Sunbelt W2Knews Electronic Newsletter
The secret of those "who always seem to know" - Over 500,000 Readers!
Mon, Feb 9, 2004 (Vol. 9, #6 - Issue #462)
The TOP 2 Headaches For IT
This issue of W2Knews contains:
- EDITORS CORNER
- Microsoft and Sunbelt Software Jointly Announce...
- New RSS Feeds
- New SunPoll re the CAN-SPAM Act
- TECH BRIEFING
- Wi-Fi to Your Car
- New Novell CLE Certification
- Flushing The Outlook Cached Email Addresses
- All about AD OUs
- Top 12 Things A Klingon Programmer Would Say
- NT/2000 RELATED NEWS
- New Survey: IIS Serves The Most High Traffic Web Sites
- Open Beta 64-bit Windows
- IM CON: The Business Case Against Instant Messaging
- Microsoft Firewall Dispels Myth Of Hardware Superiority
- NT/2000 THIRD PARTY NEWS
- Spam In Europe: 53% Of All Email
- Survey: IT Spending Back From The Dead
- Antivirus: How Come These Things Keep Creating Havoc?
- W2Knews 'FAVE' LINKS
- This Week's Links We Like. Tips, Hints And Fun Stuff
- PRODUCT OF THE WEEK
- Why Is Redmond's 1B$ Hole Going To Cost You Money?
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Microsoft and Sunbelt Software Jointly Announce...
Put this one in your planner for March 3rd! Microsoft and Sunbelt
Software jointly announce the Microsoft Executive Circle Webcast:
How to Protect Your Enterprise from Spam: Solutions for Microsoft
Exchange. Get more information and register on the web here:
New RSS Feeds
Fave RSS Feeds of the Week: kbAlertz has hundreds of RSS feeds
for Microsoft KnowledgeBase articles. Pick the ones you like at:
And here is an RSS feed on the lighter side: Dilbert
Send me an email and tell me, which is your favorite RSS Reader?
New SunPoll re the CAN-SPAM Act
Jan 1, the new federal CAN-SPAM act went into effect. Here's the
SunPoll Question: What impact has the act had so far on your
company e-mail servers? Please vote here, rightmost column:
Quotes of the Week:
"Imagination is more important than knowledge". - Albert Einstein
"Reality is that which, when you stop believing in it, doesn't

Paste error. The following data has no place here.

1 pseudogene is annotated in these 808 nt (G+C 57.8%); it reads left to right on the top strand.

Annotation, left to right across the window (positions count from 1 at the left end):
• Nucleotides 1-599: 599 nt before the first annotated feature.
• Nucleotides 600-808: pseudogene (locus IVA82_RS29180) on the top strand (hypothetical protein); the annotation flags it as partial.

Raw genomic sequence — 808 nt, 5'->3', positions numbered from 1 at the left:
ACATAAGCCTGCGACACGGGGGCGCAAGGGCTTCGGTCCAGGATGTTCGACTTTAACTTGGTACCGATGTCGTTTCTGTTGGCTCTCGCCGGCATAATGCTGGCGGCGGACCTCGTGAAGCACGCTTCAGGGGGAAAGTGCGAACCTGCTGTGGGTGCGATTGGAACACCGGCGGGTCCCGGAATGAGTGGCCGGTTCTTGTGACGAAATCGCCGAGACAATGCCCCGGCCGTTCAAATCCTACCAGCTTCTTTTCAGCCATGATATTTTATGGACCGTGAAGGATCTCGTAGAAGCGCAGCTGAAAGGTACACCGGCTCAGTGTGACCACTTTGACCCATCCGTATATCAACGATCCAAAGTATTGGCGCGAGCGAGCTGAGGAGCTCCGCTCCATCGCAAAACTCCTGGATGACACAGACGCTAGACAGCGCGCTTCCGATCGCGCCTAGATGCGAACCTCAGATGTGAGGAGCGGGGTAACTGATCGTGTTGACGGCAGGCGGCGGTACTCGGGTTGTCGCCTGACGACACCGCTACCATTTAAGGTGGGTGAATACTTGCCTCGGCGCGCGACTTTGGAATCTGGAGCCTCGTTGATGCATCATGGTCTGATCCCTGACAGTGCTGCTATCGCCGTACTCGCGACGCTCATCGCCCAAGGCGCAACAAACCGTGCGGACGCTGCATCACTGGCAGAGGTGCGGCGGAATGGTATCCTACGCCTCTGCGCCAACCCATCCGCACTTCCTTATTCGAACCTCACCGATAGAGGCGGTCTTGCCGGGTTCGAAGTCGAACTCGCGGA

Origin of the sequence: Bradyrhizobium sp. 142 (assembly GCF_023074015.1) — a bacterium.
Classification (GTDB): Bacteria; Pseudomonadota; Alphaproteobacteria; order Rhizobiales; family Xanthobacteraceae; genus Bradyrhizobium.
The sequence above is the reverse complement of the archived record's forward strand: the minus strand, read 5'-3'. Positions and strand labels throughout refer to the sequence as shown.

go away". - Philip K. Dick
"If you give a user an opportunity to fail, they will take
advantage of it." - John Henry Maurice
(email me with feedback: [email protected])
Are your servers protected? Disaster Recovery is #1 priority.
New: Professional Services - A Guarantee to make it work in your
environment for a fixed price! Ask your Rep for details.
Do you have to have a tested plan and reliable tools in place for
the moment your site goes down? DOUBLE-TAKE is that tool. Sold
more than all other High-Availability tools combined.
It is even certified for W2K Datacenter. No other HA tool is.
Visit Double-Take for more information.
Wi-Fi to Your Car
If you can send MP3 files wirelessly around your house using
802.11b, why not pipe music via Wi-Fi to your family car as well?
Wi-Fi can transfer music to an MP3 jukebox in the trunk when your
car is in the garage or parked nearby.
Rockford Corp. is currently shipping a device intended for this
application, and more products are expected by year's end from
car audio makers and PC networking companies. The Rockford Omnifi
DMP1 ($600 street) is a trunk-mounted 20GB jukebox that links
to your car audio system. It has USB 2.0 and 802.11b connections,
along with a small synchronization applet for your PC. USB is
for the initial transfer, and Wi-Fi is for daily updates. More:
New Novell CLE Certification
A few days ago, Novell announced two new certification programs:
Certified Linux Engineer (CLE) and SUSE Certified Linux Pro.
Both of these certs have a strategic goal to get more Linux
knowledge in the market, and create trust. The CLE cert requires
basic knowledge of Linux, and Novell recommends to get yourself
trained to the level of the Linux Professional Institute Cert
Level I (LPIC-1). Several training outfits will offer 5-day
courses on Novell Nterprise Linux Services, with file, print,
messaging, directory and management services on Linux. Candidates
need to take a Practicum CLE exam. Expected in April:
Find out more about which certifications are "hot" and "not" at
the NetworkWorld Fusion site:
Flushing The Outlook Cached Email Addresses
A tiny hint, but a source of endless pain for end-users. How to
get rid of these cached addresses that keep popping up every time
you start typing an email address?
Do a search for a hidden file with the extension *.nk2. That is
Outlook's cache. Delete it and you should be fine. Make sure in